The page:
And yes, he is a perfectionist. Every chosen frozen movement is scrutinised until he deems it right.
"Everyone can paint to some degree but I think you have to nurture people when they are small," says Paul, who picked up his paintbrush as a small boy. "You have to develop your skills, but I feel too many people are put off painting, particularly in adulthood, as they think they will be laughed at during their early attempts – but we all start like that."
He did art to GCSE level at school, but as he wanted to be a vet he was driven to do specific subjects.
"Anyway I didn't really like the structured kind of A-level art – I do it because I enjoy it, not because I want to get a grade in it. In fact it was the worse grade I got in my GCSEs!"
He adds: "As a boy, my father pointed out to me that there was no point in being a painter as a profession as you only made money when you were dead, so he always told me to do it because you enjoy it and that is true, I do."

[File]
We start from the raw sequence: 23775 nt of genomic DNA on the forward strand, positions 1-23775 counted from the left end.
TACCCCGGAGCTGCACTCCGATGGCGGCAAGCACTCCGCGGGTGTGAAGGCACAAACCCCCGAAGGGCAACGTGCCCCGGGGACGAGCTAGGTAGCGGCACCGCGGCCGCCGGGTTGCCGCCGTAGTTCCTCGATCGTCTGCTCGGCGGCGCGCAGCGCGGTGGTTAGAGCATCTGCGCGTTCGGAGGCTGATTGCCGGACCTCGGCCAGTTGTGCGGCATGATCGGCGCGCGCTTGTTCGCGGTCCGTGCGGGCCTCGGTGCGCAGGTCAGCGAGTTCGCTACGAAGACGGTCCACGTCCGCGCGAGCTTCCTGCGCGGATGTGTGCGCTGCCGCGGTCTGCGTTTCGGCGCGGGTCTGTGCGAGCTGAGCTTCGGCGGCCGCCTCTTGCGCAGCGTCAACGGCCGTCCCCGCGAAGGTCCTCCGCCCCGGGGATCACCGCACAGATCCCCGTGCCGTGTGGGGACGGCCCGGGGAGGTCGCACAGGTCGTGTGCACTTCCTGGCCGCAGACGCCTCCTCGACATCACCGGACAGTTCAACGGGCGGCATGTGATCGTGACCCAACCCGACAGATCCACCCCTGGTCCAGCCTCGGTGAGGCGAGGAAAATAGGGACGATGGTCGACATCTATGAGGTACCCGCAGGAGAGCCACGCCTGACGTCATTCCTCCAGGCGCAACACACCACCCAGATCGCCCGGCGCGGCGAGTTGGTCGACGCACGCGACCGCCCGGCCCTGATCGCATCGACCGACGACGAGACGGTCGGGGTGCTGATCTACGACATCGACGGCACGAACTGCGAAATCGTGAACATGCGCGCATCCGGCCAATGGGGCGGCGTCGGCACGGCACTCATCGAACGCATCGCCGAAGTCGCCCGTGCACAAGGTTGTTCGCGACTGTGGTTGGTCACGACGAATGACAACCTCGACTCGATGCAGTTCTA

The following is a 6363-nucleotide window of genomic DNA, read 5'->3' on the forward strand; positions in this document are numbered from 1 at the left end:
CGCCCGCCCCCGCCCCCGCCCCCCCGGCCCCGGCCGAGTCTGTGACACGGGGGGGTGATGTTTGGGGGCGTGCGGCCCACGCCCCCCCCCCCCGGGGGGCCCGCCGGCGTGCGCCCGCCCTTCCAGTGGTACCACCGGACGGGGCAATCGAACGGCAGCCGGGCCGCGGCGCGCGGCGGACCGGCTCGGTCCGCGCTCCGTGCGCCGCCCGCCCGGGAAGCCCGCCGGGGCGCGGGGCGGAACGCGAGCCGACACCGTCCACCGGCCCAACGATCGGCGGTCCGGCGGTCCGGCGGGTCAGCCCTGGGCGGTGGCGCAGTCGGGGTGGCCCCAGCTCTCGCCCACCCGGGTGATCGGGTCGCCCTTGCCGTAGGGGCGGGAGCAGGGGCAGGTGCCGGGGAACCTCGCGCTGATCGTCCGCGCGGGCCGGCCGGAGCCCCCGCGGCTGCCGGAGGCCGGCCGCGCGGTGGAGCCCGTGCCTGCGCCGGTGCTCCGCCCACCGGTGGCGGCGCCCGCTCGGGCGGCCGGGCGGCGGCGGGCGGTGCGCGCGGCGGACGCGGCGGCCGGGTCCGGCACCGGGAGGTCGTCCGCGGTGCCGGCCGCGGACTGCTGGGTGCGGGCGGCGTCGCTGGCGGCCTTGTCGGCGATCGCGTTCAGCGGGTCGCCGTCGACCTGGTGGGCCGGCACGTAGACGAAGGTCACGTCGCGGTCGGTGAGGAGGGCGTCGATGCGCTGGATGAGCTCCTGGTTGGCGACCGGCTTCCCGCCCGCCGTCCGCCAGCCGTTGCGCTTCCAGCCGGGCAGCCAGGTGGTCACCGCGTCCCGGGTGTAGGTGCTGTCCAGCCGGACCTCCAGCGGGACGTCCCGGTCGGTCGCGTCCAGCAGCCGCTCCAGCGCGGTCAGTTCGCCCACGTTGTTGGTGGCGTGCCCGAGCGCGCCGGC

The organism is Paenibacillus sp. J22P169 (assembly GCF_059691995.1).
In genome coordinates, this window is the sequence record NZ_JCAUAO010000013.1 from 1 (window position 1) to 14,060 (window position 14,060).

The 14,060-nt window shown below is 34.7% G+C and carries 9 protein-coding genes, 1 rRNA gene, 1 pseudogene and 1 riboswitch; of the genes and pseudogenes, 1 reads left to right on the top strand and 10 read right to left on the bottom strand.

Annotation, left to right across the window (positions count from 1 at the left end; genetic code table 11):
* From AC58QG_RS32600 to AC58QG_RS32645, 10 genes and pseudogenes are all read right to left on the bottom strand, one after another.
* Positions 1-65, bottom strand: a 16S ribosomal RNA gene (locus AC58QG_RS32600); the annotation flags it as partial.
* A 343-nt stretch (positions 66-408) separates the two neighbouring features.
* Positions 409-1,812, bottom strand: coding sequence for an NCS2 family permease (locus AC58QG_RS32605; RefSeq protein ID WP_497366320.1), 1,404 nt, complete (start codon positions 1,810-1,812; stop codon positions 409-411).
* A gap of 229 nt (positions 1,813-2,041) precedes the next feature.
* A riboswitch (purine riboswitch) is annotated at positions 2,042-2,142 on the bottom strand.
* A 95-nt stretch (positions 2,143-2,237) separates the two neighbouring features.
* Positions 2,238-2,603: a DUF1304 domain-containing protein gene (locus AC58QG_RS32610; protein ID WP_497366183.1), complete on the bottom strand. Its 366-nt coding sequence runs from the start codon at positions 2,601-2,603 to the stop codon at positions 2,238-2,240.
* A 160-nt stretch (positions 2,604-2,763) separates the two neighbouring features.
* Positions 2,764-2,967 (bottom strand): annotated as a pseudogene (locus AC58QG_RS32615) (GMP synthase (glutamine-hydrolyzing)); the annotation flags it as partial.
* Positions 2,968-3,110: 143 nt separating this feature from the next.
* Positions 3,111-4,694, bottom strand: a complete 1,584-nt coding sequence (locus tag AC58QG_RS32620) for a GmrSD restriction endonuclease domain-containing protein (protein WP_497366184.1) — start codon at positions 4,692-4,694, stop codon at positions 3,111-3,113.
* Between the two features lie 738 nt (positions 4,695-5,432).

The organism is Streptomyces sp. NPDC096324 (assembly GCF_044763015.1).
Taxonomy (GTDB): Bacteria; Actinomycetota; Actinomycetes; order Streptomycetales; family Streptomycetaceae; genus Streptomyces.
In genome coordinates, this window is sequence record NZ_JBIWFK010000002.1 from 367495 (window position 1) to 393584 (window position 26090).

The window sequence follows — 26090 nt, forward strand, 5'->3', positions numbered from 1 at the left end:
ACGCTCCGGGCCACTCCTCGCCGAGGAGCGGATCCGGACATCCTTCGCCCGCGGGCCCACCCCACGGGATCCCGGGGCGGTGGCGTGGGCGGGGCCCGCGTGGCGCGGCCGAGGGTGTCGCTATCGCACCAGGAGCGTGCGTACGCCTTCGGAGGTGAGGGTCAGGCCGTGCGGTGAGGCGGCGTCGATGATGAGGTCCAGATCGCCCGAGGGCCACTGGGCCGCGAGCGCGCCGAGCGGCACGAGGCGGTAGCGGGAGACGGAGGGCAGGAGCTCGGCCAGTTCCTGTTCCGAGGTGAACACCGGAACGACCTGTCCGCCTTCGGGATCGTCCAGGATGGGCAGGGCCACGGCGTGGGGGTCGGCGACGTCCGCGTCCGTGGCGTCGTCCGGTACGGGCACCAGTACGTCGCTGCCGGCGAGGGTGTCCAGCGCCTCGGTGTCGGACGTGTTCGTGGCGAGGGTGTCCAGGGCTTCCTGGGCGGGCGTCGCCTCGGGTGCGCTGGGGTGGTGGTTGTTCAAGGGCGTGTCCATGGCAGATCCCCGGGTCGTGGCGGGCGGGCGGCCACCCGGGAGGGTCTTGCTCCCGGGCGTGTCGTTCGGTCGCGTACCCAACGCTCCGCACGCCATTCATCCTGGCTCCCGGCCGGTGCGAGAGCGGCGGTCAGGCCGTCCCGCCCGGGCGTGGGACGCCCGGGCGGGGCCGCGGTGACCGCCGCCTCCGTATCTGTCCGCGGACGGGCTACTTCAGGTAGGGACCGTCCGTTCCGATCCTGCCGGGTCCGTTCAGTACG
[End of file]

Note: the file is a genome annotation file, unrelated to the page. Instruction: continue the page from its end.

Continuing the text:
While painting is his hobby, he admits it would be nice to have an income attached to it, "but that's not why I do it".
"If you did it as your day job you would lose some of the enjoyment. I tend to paint when I feel I want to, although I do try and commit to doing something every day."
When working on a commission, Paul admits that it can be a bit stressful, particularly if you are up against a deadline. "Getting rid of the stress is the very reason why I paint in the first place, so I can do without it."
Most of his commissions tend to be of classic headshots or the horse in full. "It's nice to do financially but it's not so exciting for me," adds Paul, who has since developed a website for selling prints of his own work. He points to a headshot of a black Andalusian stallion. "That one took me over 40 hours to do. When I finish my paintings, I feel I've looked at them for so long I'm usually glad to get rid of them, but I don't want to sell this one, hence I've started to do prints."
On his life as an equine vet, Paul admits he is constantly thinking of the next challenge or emergency that he will have to deal with.